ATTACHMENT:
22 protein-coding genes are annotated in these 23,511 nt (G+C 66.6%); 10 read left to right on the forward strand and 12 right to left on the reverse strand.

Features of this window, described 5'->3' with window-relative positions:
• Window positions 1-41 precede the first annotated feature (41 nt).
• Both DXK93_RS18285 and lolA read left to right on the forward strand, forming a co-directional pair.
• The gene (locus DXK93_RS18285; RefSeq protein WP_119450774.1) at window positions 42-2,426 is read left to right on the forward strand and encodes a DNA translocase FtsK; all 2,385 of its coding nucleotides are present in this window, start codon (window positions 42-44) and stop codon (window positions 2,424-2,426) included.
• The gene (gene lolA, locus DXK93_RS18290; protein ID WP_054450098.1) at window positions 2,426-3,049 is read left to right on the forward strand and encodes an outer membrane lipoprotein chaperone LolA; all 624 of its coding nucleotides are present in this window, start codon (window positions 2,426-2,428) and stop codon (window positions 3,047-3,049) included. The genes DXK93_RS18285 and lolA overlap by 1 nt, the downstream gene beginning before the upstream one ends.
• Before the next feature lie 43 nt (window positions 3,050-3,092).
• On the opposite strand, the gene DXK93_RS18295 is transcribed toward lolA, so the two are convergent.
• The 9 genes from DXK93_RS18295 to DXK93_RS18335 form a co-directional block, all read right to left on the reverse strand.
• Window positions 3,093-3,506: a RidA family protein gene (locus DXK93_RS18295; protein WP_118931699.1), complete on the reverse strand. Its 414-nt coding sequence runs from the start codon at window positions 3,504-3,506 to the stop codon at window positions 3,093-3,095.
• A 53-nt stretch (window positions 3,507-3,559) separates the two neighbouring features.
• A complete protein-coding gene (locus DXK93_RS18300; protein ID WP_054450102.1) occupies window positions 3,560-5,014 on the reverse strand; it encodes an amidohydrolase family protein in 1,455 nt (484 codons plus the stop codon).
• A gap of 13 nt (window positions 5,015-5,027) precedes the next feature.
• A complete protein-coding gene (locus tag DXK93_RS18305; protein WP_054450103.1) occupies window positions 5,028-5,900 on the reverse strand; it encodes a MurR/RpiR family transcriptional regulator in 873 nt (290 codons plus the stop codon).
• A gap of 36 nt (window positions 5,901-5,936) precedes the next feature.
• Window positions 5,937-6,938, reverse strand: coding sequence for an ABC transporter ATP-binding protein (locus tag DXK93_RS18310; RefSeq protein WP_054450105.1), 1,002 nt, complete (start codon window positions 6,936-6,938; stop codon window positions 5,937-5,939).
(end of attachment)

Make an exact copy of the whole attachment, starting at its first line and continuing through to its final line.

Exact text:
22 protein-coding genes are annotated in these 23,511 nt (G+C 66.6%); 10 read left to right on the forward strand and 12 right to left on the reverse strand.

Features of this window, described 5'->3' with window-relative positions:
• Window positions 1-41 precede the first annotated feature (41 nt).
• Both DXK93_RS18285 and lolA read left to right on the forward strand, forming a co-directional pair.
• The gene (locus DXK93_RS18285; RefSeq protein WP_119450774.1) at window positions 42-2,426 is read left to right on the forward strand and encodes a DNA translocase FtsK; all 2,385 of its coding nucleotides are present in this window, start codon (window positions 42-44) and stop codon (window positions 2,424-2,426) included.
• The gene (gene lolA, locus DXK93_RS18290; protein ID WP_054450098.1) at window positions 2,426-3,049 is read left to right on the forward strand and encodes an outer membrane lipoprotein chaperone LolA; all 624 of its coding nucleotides are present in this window, start codon (window positions 2,426-2,428) and stop codon (window positions 3,047-3,049) included. The genes DXK93_RS18285 and lolA overlap by 1 nt, the downstream gene beginning before the upstream one ends.
• Before the next feature lie 43 nt (window positions 3,050-3,092).
• On the opposite strand, the gene DXK93_RS18295 is transcribed toward lolA, so the two are convergent.
• The 9 genes from DXK93_RS18295 to DXK93_RS18335 form a co-directional block, all read right to left on the reverse strand.
• Window positions 3,093-3,506: a RidA family protein gene (locus DXK93_RS18295; protein WP_118931699.1), complete on the reverse strand. Its 414-nt coding sequence runs from the start codon at window positions 3,504-3,506 to the stop codon at window positions 3,093-3,095.
• A 53-nt stretch (window positions 3,507-3,559) separates the two neighbouring features.
• A complete protein-coding gene (locus DXK93_RS18300; protein ID WP_054450102.1) occupies window positions 3,560-5,014 on the reverse strand; it encodes an amidohydrolase family protein in 1,455 nt (484 codons plus the stop codon).
• A gap of 13 nt (window positions 5,015-5,027) precedes the next feature.
• A complete protein-coding gene (locus tag DXK93_RS18305; protein WP_054450103.1) occupies window positions 5,028-5,900 on the reverse strand; it encodes a MurR/RpiR family transcriptional regulator in 873 nt (290 codons plus the stop codon).
• A gap of 36 nt (window positions 5,901-5,936) precedes the next feature.
• Window positions 5,937-6,938, reverse strand: coding sequence for an ABC transporter ATP-binding protein (locus tag DXK93_RS18310; RefSeq protein WP_054450105.1), 1,002 nt, complete (start codon window positions 6,936-6,938; stop codon window positions 5,937-5,939).